Sound and Sensory Explorers Project at RMCH – supported by Jessie’s Fund: “Thankyou all so much for putting a smile on my baby’s face.”

SExp poster

Sound and Sensory Explorers at RMCH
Starting in Jan 2014, Sound and Sensory Explorers provided the opportunity for a new monthly music session for children with Special Educational Needs and Disabilities (SEND) at RMCH led by a multi disciplinary team of musicians and therapeutic play staff.
The project has been supported by the music charity Jessie’s Fund http://www.jessiesfund.org.uk who support music activities for children with SEND and life limiting medical conditions, whose access to creative and live music sessions can be compromised.
Play Specialists Pauline Shaw and Kathy Cotton from the Department of Therapeutic and Specialised Play worked alongside LIME Music for Health Specialists Ros Hawley and Mark Fisher to develop a regular music session supporting the creative learning, developmental and sensory needs of children with complex special needs who are hospitalised at RMCH.

Sound exploration, sensory play, children’s songs, musical composition and storytelling formed the basis of the session, and a special song, Sensory Explorers, was written by the musicians for the project.  Sessions were initially designed to bring together children and families from different ward settings who shared similar needs whilst in hospital. The clinical environment can lack sensory stimulation for children with additional needs and the project aimed to address this by bringing together a range of specialist skills linked by a belief in the need for children to be able to creatively experience the world around them, even when it seems far away. Musician Ros Hawley describes the idea behind the collaboration:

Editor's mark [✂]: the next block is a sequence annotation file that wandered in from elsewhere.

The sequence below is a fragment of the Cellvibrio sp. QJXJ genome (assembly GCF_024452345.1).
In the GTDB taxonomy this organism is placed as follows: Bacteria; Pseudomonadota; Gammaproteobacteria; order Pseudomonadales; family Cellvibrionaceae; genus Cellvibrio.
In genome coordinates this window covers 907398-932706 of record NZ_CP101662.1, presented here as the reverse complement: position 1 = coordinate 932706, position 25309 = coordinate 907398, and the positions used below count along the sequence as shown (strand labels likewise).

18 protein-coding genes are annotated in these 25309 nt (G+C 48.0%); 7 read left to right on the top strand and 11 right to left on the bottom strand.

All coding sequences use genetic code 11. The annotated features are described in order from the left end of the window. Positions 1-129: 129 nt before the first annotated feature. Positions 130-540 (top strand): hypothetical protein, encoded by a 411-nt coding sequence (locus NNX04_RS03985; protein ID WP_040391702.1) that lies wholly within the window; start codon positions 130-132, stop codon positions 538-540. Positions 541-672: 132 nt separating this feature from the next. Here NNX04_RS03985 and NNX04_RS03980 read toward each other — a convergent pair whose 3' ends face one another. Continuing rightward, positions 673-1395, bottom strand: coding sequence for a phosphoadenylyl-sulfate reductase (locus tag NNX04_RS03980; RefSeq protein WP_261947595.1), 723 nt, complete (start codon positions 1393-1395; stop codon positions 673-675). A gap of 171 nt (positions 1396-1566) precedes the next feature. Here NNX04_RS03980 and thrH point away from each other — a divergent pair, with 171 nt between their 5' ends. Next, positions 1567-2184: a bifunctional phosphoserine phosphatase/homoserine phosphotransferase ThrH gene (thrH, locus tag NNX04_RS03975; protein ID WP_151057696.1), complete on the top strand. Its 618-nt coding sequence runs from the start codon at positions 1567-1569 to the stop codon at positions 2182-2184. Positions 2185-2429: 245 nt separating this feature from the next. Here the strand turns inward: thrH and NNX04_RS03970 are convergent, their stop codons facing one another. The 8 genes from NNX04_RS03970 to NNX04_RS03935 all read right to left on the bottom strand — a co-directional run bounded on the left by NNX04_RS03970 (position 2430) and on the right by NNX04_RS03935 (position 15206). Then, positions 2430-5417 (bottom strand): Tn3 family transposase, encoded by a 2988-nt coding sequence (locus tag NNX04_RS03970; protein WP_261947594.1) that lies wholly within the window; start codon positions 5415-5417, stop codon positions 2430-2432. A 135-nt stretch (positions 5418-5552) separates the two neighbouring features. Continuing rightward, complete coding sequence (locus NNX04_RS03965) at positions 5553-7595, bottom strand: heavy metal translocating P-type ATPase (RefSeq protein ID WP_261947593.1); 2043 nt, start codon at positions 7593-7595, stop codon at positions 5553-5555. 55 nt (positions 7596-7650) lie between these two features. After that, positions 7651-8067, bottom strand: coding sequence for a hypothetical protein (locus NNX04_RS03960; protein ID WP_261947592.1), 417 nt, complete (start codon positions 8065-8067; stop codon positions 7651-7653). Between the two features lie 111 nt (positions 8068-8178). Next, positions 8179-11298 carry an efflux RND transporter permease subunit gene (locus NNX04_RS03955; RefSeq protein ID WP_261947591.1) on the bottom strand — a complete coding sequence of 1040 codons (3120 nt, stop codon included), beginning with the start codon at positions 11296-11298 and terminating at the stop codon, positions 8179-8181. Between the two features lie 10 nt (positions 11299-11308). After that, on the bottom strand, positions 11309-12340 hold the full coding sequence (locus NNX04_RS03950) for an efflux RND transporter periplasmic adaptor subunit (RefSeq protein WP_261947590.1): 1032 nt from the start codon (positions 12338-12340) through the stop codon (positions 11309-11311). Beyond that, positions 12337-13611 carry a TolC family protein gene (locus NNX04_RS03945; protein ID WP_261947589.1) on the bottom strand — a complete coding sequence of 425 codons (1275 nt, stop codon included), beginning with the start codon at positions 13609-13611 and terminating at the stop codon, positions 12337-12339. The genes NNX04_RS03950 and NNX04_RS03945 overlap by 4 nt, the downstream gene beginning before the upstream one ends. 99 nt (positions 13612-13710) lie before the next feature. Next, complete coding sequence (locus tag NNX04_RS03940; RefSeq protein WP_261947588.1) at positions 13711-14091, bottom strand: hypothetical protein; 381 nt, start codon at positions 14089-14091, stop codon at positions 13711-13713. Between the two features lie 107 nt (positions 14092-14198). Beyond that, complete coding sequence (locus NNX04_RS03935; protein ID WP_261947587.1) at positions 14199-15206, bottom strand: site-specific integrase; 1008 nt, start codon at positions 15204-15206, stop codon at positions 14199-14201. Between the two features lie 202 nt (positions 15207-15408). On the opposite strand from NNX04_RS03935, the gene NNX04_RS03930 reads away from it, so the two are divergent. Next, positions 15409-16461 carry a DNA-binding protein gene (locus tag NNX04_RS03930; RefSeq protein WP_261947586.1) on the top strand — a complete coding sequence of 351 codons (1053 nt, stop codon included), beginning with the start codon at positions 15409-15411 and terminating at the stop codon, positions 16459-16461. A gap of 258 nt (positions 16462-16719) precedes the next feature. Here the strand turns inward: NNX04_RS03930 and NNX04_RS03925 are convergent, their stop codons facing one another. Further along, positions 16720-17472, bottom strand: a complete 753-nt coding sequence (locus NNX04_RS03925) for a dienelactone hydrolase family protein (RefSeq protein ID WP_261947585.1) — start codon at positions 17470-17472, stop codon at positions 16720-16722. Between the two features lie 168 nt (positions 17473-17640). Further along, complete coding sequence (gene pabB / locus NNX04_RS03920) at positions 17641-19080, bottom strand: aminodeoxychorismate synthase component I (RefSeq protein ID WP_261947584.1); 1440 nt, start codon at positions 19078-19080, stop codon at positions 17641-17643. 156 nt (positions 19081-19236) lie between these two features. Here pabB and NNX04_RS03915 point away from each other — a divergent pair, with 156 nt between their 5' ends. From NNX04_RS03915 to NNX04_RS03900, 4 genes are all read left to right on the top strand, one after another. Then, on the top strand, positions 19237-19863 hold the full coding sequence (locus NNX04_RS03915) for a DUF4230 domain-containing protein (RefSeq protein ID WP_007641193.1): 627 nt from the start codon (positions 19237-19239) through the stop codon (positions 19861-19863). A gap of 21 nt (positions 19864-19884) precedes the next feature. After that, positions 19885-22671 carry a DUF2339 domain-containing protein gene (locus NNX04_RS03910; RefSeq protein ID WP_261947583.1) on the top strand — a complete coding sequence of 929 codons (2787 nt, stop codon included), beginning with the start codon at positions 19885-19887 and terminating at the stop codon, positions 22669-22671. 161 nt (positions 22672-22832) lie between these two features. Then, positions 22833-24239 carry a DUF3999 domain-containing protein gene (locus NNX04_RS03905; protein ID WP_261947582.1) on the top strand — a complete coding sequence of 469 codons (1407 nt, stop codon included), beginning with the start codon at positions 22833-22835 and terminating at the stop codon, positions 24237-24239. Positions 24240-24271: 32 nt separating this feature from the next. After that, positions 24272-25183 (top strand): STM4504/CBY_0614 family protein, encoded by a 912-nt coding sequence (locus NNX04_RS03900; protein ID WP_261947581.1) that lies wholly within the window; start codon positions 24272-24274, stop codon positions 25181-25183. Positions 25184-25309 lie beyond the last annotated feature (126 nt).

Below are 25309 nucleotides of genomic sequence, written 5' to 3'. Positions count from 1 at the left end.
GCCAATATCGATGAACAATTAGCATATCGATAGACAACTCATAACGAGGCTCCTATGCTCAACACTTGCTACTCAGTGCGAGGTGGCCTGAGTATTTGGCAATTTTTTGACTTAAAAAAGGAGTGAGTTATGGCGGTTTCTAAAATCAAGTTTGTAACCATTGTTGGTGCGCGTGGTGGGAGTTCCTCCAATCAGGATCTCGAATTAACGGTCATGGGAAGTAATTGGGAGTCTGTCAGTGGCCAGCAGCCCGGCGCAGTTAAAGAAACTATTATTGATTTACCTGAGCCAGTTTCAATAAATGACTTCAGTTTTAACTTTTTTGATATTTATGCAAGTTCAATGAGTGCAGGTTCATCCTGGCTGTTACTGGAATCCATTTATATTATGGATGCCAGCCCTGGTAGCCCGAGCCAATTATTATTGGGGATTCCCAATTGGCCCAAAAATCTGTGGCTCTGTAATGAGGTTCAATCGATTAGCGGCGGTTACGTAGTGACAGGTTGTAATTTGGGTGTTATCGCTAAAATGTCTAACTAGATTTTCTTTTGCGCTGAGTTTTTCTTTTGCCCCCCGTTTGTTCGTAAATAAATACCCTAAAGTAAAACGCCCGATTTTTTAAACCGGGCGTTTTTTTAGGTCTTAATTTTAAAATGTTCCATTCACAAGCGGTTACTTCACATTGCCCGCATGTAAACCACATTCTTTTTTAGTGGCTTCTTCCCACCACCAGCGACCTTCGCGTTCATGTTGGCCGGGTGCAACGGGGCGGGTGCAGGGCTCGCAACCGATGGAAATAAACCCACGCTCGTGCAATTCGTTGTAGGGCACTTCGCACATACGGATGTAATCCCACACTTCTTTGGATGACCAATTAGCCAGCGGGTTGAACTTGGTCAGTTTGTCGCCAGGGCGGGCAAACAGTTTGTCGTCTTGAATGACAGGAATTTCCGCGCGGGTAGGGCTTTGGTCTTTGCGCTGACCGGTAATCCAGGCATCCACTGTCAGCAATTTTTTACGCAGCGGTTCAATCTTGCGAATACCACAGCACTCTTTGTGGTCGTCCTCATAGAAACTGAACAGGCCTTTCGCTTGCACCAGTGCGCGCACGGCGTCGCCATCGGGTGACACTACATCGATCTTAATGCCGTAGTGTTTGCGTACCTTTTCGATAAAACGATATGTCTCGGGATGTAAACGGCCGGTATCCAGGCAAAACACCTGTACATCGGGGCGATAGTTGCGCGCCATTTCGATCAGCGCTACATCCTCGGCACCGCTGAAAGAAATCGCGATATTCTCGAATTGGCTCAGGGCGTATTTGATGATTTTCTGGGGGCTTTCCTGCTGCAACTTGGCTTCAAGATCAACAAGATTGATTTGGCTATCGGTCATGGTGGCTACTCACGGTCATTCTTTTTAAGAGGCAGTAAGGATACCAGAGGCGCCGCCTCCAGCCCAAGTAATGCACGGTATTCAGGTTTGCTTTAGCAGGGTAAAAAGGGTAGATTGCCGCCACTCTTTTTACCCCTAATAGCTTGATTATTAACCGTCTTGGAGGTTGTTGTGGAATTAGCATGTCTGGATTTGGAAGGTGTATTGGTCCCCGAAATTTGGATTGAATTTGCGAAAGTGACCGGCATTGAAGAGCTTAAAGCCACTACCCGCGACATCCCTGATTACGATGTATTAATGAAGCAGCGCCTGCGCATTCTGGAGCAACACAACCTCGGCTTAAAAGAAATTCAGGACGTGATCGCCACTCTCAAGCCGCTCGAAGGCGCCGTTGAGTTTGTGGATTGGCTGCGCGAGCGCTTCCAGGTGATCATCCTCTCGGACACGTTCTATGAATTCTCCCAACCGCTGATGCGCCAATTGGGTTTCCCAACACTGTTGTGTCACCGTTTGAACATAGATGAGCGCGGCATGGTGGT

“Specialists in Therapeutic Play have a clear knowledge and understanding of the sensory needs of such children when they come into hospital and through previous experience of working together, we could all see the potential for using our skills collaboratively for the children’s benefit. Music can play a great part in enabling the opportunity to develop confidence and spark interest in the process of learning-through-experiencing, and it was with this in mind that the idea for the project was born.” 

Pauline and Kathy helped with gaining feedback from parents after the sessions. Here are a few quotes collected from our forms:

[My child]  “learns songs and actions and it helps with his speech… also helps his recovery “

“My daughter has been in hospital for three and a half months now, she loves music, and the fact that you come in to play/entertain always makes her week.”

[My child]  “loves music and instruments and singing, was good to join in, has been connected to machine for long time.”

“My son enjoyed the music very much, this is a great therapy for the kids.”

Whilst it quickly became apparent that families benefitted from being with other families as part of the session, the team  also became aware that there were some children with additional needs who were not able to access a group session, due to issues such as infection control protocol and gaining support to access the session – some children’s families live a long way from the hospital and might not be available to accompany their child to the session, for example, or  a child may be too poorly to move away from their bed for any length of time.

Towards the end of the project some of the remaining time was saved and used to visit individual children and families as recommended by staff. This enabled the musicians to be flexible in their approach and able to access families that may not have been able to be part of the group session.

clarinet

Our funding is now finished and we would all like to thanks Jessie’s Fund for enabling us to have this focused time to think about the sensory needs of these children in hospital, which can sometimes get lost within the wider focus of healthcare. We are hoping to run sessions again at a later stage and continue to raise awareness of the needs of these children when they find themselves in hospital.

Jessie's Fund

MREH Lunchtime Concert: Beaver Road Primary School Choir

MREH Lunchtime Concert: Beaver Road Primary School Choir

MREH Lunchtime Concert: Beaver Road Primary School Choir